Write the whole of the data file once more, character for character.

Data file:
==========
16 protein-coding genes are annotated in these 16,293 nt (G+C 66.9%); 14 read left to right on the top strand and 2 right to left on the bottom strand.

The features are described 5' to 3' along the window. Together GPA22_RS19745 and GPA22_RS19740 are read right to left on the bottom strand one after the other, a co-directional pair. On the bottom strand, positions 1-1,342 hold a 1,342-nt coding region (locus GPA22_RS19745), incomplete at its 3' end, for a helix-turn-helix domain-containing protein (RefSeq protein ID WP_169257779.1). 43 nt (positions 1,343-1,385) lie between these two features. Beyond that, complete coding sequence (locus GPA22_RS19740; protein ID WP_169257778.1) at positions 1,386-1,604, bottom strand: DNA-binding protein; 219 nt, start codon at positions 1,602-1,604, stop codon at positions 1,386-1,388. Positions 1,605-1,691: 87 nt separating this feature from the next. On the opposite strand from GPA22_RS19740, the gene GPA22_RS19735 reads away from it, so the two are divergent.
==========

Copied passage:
16 protein-coding genes are annotated in these 16,293 nt (G+C 66.9%); 14 read left to right on the top strand and 2 right to left on the bottom strand.

The features are described 5' to 3' along the window. Together GPA22_RS19745 and GPA22_RS19740 are read right to left on the bottom strand one after the other, a co-directional pair. On the bottom strand, positions 1-1,342 hold a 1,342-nt coding region (locus GPA22_RS19745), incomplete at its 3' end, for a helix-turn-helix domain-containing protein (RefSeq protein ID WP_169257779.1). 43 nt (positions 1,343-1,385) lie between these two features. Beyond that, complete coding sequence (locus GPA22_RS19740; protein ID WP_169257778.1) at positions 1,386-1,604, bottom strand: DNA-binding protein; 219 nt, start codon at positions 1,602-1,604, stop codon at positions 1,386-1,388. Positions 1,605-1,691: 87 nt separating this feature from the next. On the opposite strand from GPA22_RS19740, the gene GPA22_RS19735 reads away from it, so the two are divergent.